Online Guide to Writing and Research
Chapter 8: Other Frequently Assigned Papers
Steps to Writing an Argument
When you develop your argument, you are confirming your own position, building your case. Use empirical evidence, such as facts and statistics, to support your claims. Appeal to your audience's rational and logical thinking. Argue your case from the authority of your evidence and research.
Your list of strengths and weaknesses can help you develop your argument. Prioritize the strengths and weaknesses for each position; decide on the top three to five strengths and weaknesses. Then, using a technique for developing content ideas, e.g., clustering, association, journalist's questions, [see Chapter 2: Techniques to Get Started], begin to expand your understanding of each of the items on your list. Evaluate each item as to how you can support it—by reasoning, providing details, adding an example, by using evidence. Again, prioritize your list of strengths and weaknesses, this time noting what supporting comments need more work, more evidence, or may be irrelevant to your argument. At this stage, it's better to overlook nothing and keep extensive notes for later reference.
As you develop your ideas, remember that you are presenting them in a fair-minded and rational way, counting on your reader's intelligence, experience, and insight to evaluate your argument and see your point of view.
Techniques for Appealing to your Readers
The success of your argument depends on your skill in convincing your reader—through sound reasoning, persuasion, and evidence—the strength of your point of view. There are three fundamental types of appeal in presenting an argument: reason, ethics, and emotion. As a writer, your task is to weave these three types of appeal skillfully into your argument in a balanced and sensible way.
Clear thinking requires that you state your claim and support it with concrete, specific facts. This approach appeals to our common sense and rational thinking. Formal reasoning entails following certain established logical methods to arrive at certain pieces of information or conclusions. Generally, these logical methods are known as inductive reasoning and deductive reasoning.
When our logical thinking states specific facts (called premises) and then draws a conclusion, a generalization, we call this inductive thinking. Inductive reasoning enables us to examine the specific details in light of how well they add up to the generalization. When we think inductively, we are asking whether the evidence clearly supports the conclusions.
An example of inductive reasoning Our marketing study proves that citizens are concerned about information privacy and won't visit certain Web sites.
In deductive reasoning, our logical thinking starts with the generalization. As we apply our generalization to a specific situation, we examine the individual premises that make that generalization reasonable or not. When our logical thinking starts with the generalization, or conclusion, then we may apply the generalization to a particular situation to see whether that generalization follows from the premises. Our deductive thinking can be expressed as a syllogism or an enthymeme, a shortened form of the syllogism.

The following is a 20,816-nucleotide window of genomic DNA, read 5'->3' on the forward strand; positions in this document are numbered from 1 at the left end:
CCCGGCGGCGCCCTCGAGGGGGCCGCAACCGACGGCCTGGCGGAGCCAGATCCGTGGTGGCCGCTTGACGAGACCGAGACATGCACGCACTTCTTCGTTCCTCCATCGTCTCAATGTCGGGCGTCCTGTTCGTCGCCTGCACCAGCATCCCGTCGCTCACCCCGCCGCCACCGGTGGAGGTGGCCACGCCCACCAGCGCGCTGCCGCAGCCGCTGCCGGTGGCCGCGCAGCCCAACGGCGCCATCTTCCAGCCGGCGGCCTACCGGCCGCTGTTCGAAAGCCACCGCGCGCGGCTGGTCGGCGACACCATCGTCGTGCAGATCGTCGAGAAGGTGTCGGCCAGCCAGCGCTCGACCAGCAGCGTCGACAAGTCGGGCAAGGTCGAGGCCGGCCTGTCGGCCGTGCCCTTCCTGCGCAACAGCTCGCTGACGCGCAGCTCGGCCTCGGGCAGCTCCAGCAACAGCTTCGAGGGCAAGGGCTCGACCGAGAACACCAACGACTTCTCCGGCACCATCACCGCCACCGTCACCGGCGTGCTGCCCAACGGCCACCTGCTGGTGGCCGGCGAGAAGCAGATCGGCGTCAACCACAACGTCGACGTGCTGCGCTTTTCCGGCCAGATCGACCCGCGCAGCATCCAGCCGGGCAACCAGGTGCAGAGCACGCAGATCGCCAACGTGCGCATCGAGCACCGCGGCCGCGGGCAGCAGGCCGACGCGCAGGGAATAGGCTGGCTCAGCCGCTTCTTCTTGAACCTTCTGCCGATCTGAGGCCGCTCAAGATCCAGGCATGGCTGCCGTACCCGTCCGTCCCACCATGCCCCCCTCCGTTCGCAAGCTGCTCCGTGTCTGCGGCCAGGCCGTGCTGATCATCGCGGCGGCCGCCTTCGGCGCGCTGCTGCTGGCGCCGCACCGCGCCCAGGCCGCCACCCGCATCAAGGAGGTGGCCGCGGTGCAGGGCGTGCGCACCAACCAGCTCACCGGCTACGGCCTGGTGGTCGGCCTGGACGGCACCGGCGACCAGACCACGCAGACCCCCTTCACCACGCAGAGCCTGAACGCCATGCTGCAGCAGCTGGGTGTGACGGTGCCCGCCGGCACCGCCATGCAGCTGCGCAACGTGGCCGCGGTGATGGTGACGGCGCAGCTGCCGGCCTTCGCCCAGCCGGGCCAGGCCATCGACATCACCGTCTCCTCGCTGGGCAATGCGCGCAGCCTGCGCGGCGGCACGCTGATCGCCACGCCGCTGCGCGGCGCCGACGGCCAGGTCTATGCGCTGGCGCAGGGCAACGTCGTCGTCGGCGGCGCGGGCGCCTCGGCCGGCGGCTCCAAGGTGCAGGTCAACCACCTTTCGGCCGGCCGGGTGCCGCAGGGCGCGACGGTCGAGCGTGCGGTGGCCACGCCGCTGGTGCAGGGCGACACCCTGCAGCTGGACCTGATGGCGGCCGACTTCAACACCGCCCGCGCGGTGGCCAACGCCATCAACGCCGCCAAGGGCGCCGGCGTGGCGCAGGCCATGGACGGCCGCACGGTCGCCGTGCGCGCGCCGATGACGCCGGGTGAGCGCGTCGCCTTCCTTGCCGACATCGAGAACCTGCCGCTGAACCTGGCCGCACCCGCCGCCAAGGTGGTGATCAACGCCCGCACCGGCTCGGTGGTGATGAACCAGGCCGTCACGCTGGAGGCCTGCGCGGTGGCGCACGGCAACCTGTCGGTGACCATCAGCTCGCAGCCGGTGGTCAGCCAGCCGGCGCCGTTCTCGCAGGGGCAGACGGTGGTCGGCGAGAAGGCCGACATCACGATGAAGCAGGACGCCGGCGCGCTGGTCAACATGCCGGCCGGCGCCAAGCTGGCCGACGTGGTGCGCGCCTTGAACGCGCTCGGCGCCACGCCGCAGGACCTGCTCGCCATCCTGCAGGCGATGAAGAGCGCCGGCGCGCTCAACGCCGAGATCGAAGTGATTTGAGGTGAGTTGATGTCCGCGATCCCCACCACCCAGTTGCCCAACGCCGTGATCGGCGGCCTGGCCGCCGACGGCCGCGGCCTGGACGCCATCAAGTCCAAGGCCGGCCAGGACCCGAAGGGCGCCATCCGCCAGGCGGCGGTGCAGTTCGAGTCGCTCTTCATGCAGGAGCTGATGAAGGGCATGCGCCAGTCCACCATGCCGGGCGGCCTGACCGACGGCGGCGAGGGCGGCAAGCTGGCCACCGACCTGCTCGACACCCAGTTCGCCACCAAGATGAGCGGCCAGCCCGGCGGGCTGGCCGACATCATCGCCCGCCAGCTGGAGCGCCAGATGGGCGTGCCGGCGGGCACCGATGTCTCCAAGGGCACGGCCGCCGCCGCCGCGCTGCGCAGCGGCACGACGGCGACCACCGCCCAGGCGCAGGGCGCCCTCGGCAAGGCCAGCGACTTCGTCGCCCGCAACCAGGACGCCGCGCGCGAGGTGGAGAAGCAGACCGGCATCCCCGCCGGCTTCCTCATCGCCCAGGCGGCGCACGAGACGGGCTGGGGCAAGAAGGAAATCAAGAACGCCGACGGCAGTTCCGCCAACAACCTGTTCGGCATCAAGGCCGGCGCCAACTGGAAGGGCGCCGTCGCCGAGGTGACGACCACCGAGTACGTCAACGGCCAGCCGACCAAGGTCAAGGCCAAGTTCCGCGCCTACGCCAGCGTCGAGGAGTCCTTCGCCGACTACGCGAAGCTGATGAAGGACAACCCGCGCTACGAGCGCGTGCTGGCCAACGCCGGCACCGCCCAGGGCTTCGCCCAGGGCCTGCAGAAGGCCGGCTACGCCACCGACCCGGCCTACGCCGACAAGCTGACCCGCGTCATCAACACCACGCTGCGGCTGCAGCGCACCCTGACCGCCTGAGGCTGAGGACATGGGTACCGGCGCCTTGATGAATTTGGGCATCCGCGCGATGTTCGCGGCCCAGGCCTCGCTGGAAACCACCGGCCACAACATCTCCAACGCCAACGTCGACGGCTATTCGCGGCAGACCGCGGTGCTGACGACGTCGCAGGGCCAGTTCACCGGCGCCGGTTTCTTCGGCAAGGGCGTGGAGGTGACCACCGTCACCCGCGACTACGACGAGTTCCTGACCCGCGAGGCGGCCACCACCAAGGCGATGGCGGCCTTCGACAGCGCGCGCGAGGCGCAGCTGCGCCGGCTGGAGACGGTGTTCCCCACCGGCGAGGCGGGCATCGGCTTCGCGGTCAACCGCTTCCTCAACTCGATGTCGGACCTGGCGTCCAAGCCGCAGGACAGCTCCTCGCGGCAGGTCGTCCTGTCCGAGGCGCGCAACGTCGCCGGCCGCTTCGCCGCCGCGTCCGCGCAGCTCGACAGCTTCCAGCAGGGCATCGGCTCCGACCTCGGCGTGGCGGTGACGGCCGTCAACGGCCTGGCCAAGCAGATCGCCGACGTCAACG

An example of deductive reasoning
Syllogism (long form)
Aggressive marketers speak of invasive data collection as simply "getting to know the customer," and ABC corporation is actively assembling a database of private client information. Despite their claim to be interested in providing better customer service, we may be concerned that ABC will not protect our privacy.
Because ABC corporation is assembling a database of private information about their clients, their customers are concerned about identity theft.
Think of ethics as the force of character of the speaker as it is represented in oration or writing. If you misrepresent the evidence or one of your sources, your reader will question your ethics. In any situation where you must rely on your reader's good will and common sense, you will lose your reader's open-minded stance toward your argument when you use unethical methods to support your argument. This can happen intentionally, by misrepresenting evidence and experts and by seeking to hurt individuals or groups. You may also undermine your argument by unintentional misunderstanding of the evidence and the implications of your position. This can happen when you don't research the evidence responsibly, preferring instead to express your own and others' unfounded opinions.
Using emotions as a support for argument can be tricky. Attempting to play on your readers' emotions can smack of manipulation and is often mistrusted. To use emotional appeal successfully, you need to apply discretion and restraint. You need to choose examples that represent and illustrate your ideas fairly and then present your arguments as objectively as possible. The writer must carefully draw the connections between the ideas and illustrations, choosing diction in such a way that readers don't question motives as manipulative and sensational. Strong evidence accumulated by careful research often addresses this potential problem well. An example of an appeal to emotion is presented here: Rather than continuing these tax-and-spend policies, we plan to return your hard-earned tax money to you.